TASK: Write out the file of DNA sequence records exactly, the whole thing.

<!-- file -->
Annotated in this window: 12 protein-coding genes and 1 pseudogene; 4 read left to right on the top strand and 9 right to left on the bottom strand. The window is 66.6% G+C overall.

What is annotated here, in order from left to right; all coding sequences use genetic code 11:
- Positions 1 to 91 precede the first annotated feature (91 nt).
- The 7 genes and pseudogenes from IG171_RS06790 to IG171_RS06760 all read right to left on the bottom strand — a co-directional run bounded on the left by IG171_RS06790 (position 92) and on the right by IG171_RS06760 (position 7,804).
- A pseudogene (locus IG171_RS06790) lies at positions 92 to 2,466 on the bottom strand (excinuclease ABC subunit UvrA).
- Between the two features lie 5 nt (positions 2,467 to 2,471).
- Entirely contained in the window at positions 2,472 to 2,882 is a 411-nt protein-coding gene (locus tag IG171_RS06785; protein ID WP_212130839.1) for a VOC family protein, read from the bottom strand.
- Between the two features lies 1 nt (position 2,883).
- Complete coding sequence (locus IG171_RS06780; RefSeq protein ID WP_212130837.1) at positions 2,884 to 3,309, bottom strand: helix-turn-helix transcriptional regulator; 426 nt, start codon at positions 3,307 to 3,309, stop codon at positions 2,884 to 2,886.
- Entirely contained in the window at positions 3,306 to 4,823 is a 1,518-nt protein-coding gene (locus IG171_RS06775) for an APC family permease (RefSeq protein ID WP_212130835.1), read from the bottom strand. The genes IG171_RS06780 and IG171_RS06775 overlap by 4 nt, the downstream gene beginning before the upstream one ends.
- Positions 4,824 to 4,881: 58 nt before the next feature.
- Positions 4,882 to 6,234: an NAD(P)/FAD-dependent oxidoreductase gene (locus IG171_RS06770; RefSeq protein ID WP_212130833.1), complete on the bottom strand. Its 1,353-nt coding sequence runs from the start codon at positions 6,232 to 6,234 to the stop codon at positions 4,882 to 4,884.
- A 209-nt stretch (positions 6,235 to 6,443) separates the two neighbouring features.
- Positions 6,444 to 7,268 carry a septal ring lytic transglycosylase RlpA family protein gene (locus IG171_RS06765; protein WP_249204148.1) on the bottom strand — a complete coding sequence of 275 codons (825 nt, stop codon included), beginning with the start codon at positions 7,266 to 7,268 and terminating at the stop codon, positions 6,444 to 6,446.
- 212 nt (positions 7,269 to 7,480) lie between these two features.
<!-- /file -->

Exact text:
Annotated in this window: 12 protein-coding genes and 1 pseudogene; 4 read left to right on the top strand and 9 right to left on the bottom strand. The window is 66.6% G+C overall.

What is annotated here, in order from left to right; all coding sequences use genetic code 11:
- Positions 1 to 91 precede the first annotated feature (91 nt).
- The 7 genes and pseudogenes from IG171_RS06790 to IG171_RS06760 all read right to left on the bottom strand — a co-directional run bounded on the left by IG171_RS06790 (position 92) and on the right by IG171_RS06760 (position 7,804).
- A pseudogene (locus IG171_RS06790) lies at positions 92 to 2,466 on the bottom strand (excinuclease ABC subunit UvrA).
- Between the two features lie 5 nt (positions 2,467 to 2,471).
- Entirely contained in the window at positions 2,472 to 2,882 is a 411-nt protein-coding gene (locus tag IG171_RS06785; protein ID WP_212130839.1) for a VOC family protein, read from the bottom strand.
- Between the two features lies 1 nt (position 2,883).
- Complete coding sequence (locus IG171_RS06780; RefSeq protein ID WP_212130837.1) at positions 2,884 to 3,309, bottom strand: helix-turn-helix transcriptional regulator; 426 nt, start codon at positions 3,307 to 3,309, stop codon at positions 2,884 to 2,886.
- Entirely contained in the window at positions 3,306 to 4,823 is a 1,518-nt protein-coding gene (locus IG171_RS06775) for an APC family permease (RefSeq protein ID WP_212130835.1), read from the bottom strand. The genes IG171_RS06780 and IG171_RS06775 overlap by 4 nt, the downstream gene beginning before the upstream one ends.
- Positions 4,824 to 4,881: 58 nt before the next feature.
- Positions 4,882 to 6,234: an NAD(P)/FAD-dependent oxidoreductase gene (locus IG171_RS06770; RefSeq protein ID WP_212130833.1), complete on the bottom strand. Its 1,353-nt coding sequence runs from the start codon at positions 6,232 to 6,234 to the stop codon at positions 4,882 to 4,884.
- A 209-nt stretch (positions 6,235 to 6,443) separates the two neighbouring features.
- Positions 6,444 to 7,268 carry a septal ring lytic transglycosylase RlpA family protein gene (locus IG171_RS06765; protein WP_249204148.1) on the bottom strand — a complete coding sequence of 275 codons (825 nt, stop codon included), beginning with the start codon at positions 7,266 to 7,268 and terminating at the stop codon, positions 6,444 to 6,446.
- 212 nt (positions 7,269 to 7,480) lie between these two features.